Using dimensions you lock yourself up. Using 'paths', or loops, or strings and branes, you open up for new ideas. They are not what we see, but assuming they can exist the question should be why we find dimensions to exist, and what they signify? I'm not partial to a holographic universe (yet:) so I need some other explanation to why observer dependencies, coming from 'c' exist. But the idea of 'paths' serve me well there, as they allow me to ignore dimensions, and using 'relations' to define processes, as well as those paths, you can connect whatever sinks you like to a source, as long as it has a logic and fit my presumptions, or archetypes.

Because I have some. And they are called constants.
« Last Edit: 15/04/2013 16:13:21 by yor_on »
 

Offline yor_on

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Re: An essay in futility, too long to read :)
« Reply #887 on: 15/04/2013 16:14:49 »
So maybe the best question is.

Do you think constants exist? If you think they do, what do they signify?
The limits of a symmetry break?
 

Offline yor_on

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Re: An essay in futility, too long to read :)
« Reply #888 on: 15/04/2013 16:31:54 »
One more thing, using Planck scale as one limitation, 'c' definition as a 'speed' as another, we find ourselves in a universe that is what I call 'plastic'. It adapts to observer dependencies. And then thinking of a inflation, black holes, accelerating expansion, and what more?

Scales.

We have a universe that won't fit the Newtonian definitions, although those are what we still use, normally. A relativistic regime is also connected to temperature, 'relative motion' and definitely accelerations, 'energy' and 'mass' relativistic and proper. But it exist now too, being at rest with Earth, if you just use scales.
 

Offline yor_on

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Re: An essay in futility, too long to read :)
« Reply #889 on: 15/04/2013 17:47:43 »
I wrote "I expect the idea of us all existing together to be defined by light, force and information carriers, and that one, or very similar, was first suggested by SoulSurfer, if I remember right? As soon as I read it I realized that his way of looking at it simplified a lot of things for me"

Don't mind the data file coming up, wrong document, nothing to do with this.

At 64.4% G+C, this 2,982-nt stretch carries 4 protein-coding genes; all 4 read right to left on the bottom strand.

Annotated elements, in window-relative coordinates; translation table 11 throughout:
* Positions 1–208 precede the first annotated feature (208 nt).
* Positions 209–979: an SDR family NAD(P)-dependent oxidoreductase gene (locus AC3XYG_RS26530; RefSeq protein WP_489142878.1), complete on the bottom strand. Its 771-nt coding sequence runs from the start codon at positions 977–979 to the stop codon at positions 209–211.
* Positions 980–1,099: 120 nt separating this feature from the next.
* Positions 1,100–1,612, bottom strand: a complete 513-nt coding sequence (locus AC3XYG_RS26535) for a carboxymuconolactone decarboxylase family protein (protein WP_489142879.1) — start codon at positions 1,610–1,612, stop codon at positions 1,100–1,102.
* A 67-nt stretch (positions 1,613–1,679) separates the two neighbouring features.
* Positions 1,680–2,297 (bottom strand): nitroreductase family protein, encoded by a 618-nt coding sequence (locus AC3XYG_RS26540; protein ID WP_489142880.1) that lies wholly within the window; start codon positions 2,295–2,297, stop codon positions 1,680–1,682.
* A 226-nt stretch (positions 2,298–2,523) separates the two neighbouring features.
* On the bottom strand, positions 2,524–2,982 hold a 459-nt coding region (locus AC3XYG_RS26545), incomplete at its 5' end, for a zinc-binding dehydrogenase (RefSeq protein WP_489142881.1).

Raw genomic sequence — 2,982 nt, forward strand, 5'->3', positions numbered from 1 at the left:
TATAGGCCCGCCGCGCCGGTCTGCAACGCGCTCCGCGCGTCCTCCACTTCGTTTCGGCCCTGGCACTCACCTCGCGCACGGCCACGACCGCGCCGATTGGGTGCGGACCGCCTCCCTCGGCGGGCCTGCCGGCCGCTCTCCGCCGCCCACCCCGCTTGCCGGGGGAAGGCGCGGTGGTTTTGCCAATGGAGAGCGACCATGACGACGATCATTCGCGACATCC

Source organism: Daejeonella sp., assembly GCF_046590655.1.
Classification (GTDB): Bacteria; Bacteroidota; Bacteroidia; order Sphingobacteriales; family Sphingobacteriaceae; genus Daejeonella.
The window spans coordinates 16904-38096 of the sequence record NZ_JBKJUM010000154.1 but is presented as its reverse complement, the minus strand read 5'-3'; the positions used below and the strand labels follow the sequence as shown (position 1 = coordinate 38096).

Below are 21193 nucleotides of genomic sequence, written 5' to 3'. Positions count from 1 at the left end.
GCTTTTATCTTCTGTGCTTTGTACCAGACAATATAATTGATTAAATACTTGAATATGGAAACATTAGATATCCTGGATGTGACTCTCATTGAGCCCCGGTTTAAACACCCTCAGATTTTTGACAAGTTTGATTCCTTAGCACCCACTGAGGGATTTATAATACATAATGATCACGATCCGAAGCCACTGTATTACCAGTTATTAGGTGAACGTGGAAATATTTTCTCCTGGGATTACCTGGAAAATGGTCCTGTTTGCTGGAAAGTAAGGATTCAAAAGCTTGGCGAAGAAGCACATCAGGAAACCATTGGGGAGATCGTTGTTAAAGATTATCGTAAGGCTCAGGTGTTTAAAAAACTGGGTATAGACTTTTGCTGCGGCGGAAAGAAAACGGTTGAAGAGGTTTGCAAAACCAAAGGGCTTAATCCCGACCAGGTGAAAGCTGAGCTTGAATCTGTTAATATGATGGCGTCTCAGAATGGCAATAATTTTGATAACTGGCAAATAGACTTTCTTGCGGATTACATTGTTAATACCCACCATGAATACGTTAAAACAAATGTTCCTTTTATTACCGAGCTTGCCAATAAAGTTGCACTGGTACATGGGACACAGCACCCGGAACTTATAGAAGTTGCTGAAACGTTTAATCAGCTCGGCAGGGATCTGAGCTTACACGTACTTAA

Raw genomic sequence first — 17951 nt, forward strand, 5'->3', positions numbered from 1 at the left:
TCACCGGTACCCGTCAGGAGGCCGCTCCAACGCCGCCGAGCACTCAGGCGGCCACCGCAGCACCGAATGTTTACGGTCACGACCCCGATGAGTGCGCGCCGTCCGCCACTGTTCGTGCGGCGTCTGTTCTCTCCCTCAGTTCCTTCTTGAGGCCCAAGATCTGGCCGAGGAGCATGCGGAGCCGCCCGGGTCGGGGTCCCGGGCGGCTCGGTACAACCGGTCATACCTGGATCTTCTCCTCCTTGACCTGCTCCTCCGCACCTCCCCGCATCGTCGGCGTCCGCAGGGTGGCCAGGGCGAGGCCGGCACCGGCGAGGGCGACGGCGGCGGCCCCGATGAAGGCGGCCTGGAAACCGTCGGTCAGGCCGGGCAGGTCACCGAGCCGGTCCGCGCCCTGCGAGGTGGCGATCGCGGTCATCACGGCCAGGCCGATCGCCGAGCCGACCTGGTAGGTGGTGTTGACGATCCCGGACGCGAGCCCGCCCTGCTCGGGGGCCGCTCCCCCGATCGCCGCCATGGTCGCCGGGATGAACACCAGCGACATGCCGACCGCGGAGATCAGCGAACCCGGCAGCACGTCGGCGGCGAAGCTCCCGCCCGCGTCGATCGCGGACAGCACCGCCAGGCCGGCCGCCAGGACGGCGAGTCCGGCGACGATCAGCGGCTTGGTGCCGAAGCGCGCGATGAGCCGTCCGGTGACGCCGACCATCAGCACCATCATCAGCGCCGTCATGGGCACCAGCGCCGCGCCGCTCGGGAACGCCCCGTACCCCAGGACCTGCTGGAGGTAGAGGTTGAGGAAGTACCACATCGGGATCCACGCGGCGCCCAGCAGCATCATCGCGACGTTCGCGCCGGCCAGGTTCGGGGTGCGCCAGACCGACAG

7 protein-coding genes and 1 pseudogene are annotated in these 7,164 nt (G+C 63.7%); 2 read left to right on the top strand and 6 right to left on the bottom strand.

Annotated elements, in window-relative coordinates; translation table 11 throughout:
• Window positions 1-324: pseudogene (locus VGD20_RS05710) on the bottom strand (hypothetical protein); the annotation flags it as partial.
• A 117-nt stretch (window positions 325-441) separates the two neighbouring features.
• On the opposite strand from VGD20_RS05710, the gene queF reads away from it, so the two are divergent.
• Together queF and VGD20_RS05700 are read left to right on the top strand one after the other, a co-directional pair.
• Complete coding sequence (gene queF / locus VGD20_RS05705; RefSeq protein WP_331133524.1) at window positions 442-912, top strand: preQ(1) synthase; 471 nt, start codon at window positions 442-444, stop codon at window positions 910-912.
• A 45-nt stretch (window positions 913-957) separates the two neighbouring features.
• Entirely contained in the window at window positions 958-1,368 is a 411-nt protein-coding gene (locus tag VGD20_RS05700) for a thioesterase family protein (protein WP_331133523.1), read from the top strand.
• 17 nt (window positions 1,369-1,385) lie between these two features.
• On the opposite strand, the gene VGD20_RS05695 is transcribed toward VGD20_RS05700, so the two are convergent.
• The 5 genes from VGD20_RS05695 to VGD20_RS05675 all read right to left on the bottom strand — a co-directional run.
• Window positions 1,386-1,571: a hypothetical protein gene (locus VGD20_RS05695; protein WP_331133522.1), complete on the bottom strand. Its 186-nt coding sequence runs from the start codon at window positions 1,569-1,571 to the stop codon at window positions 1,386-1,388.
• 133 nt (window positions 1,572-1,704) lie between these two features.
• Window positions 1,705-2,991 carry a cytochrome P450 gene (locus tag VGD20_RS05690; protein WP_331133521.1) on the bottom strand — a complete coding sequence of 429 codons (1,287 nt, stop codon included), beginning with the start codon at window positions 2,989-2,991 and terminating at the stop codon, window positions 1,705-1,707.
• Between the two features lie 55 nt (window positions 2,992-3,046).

You don't need dimensions for that, you need paths and a arrow defining lights 'rhythm'. Because either you define it as 'propagating' in which case both QM, and Relativity, becomes mysterious, with the duality existing, and different camps defining it as having a origin either as 'photons' or 'waves' or 'fields with excitations'. Using light as a clock you can allow it to 'propagate' as one definition, but also assume that you don't really need one. As long as it follows the logic we find from defining a propagation, and sources and sinks. Using that you also can define the duality as belonging to the circumstances defining the measurement. Because you and your equipment, and the way you set it up, are part of the measurement as I think. All relations defining it are. And to my mind there also is a fractal pattern to it, although I don't see how to describe, or define, that one. But there should be, in my mind.
 

Offline yor_on

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Re: An essay in futility, too long to read :)
« Reply #890 on: 15/04/2013 18:11:07 »
From that point of view a 'weak measurement' becomes just another way of arranging circumstances under a arrow. And it won't prove a thing, more than you can arrange a experiment to any satisfaction. Or if you like, it proves that there still is a logic, however you measure. Direct (local) measurements are more valid as stepping stones for ideas than 'weak' in my eyes though, but that is me.

Although, if your local arrow being equivalent to 'c' would be correct, can either be seen as a definite proof? It's a logic puzzle where all experiments outcomes, weak and 'strong' (direct, locally defined) just would describe the relations defining them.

So, if the arrow is what I propose, do you find repeating several 'identical' weak experiments under it to come closer to a 'truth', than making a single 'strong' one?

And from probability then?
 

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Re: An essay in futility, too long to read :)
« Reply #891 on: 15/04/2013 18:20:18 »
It also has to to do with those four dimensions we define. In relativity, and as I read it, they are one thing, So using this as a stepping stone, no 'weak experiments' can ever be defined as 'identical'. although using light as a 'clock' and defining it such as it will be the relations defining a outcome, light giving you a same pattern each repetition, you may be able to define them as being 'identical', assuming that all things involved are. Because then you can keep the cake, and eat it.
 

Offline yor_on

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Re: An essay in futility, too long to read :)
« Reply #892 on: 15/04/2013 18:45:03 »
can scaling something be defined as a fractal behavior?